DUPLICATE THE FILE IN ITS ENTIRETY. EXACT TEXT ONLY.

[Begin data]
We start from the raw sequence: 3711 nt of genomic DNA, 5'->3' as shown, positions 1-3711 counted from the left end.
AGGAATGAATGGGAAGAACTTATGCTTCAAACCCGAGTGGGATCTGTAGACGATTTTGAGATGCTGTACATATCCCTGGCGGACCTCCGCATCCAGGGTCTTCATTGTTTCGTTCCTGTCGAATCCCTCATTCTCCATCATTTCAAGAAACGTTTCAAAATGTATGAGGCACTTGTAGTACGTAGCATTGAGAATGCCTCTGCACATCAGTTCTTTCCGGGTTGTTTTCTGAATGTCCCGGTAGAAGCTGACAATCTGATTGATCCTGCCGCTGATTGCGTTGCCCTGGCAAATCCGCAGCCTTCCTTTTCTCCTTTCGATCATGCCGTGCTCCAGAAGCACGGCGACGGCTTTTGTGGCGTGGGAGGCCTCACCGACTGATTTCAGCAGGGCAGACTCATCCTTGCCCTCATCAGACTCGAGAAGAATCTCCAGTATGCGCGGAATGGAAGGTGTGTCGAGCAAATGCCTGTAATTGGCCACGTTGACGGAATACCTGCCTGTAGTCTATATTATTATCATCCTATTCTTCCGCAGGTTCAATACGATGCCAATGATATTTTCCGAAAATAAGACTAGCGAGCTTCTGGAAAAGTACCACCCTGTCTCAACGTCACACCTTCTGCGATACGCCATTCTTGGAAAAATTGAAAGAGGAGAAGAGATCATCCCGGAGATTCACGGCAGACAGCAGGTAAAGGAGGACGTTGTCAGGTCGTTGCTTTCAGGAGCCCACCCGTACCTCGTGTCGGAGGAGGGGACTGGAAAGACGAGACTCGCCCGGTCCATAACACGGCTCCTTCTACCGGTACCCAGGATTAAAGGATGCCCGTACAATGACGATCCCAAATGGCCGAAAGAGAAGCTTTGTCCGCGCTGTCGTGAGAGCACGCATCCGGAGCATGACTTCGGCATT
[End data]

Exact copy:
We start from the raw sequence: 3711 nt of genomic DNA, 5'->3' as shown, positions 1-3711 counted from the left end.
AGGAATGAATGGGAAGAACTTATGCTTCAAACCCGAGTGGGATCTGTAGACGATTTTGAGATGCTGTACATATCCCTGGCGGACCTCCGCATCCAGGGTCTTCATTGTTTCGTTCCTGTCGAATCCCTCATTCTCCATCATTTCAAGAAACGTTTCAAAATGTATGAGGCACTTGTAGTACGTAGCATTGAGAATGCCTCTGCACATCAGTTCTTTCCGGGTTGTTTTCTGAATGTCCCGGTAGAAGCTGACAATCTGATTGATCCTGCCGCTGATTGCGTTGCCCTGGCAAATCCGCAGCCTTCCTTTTCTCCTTTCGATCATGCCGTGCTCCAGAAGCACGGCGACGGCTTTTGTGGCGTGGGAGGCCTCACCGACTGATTTCAGCAGGGCAGACTCATCCTTGCCCTCATCAGACTCGAGAAGAATCTCCAGTATGCGCGGAATGGAAGGTGTGTCGAGCAAATGCCTGTAATTGGCCACGTTGACGGAATACCTGCCTGTAGTCTATATTATTATCATCCTATTCTTCCGCAGGTTCAATACGATGCCAATGATATTTTCCGAAAATAAGACTAGCGAGCTTCTGGAAAAGTACCACCCTGTCTCAACGTCACACCTTCTGCGATACGCCATTCTTGGAAAAATTGAAAGAGGAGAAGAGATCATCCCGGAGATTCACGGCAGACAGCAGGTAAAGGAGGACGTTGTCAGGTCGTTGCTTTCAGGAGCCCACCCGTACCTCGTGTCGGAGGAGGGGACTGGAAAGACGAGACTCGCCCGGTCCATAACACGGCTCCTTCTACCGGTACCCAGGATTAAAGGATGCCCGTACAATGACGATCCCAAATGGCCGAAAGAGAAGCTTTGTCCGCGCTGTCGTGAGAGCACGCATCCGGAGCATGACTTCGGCATT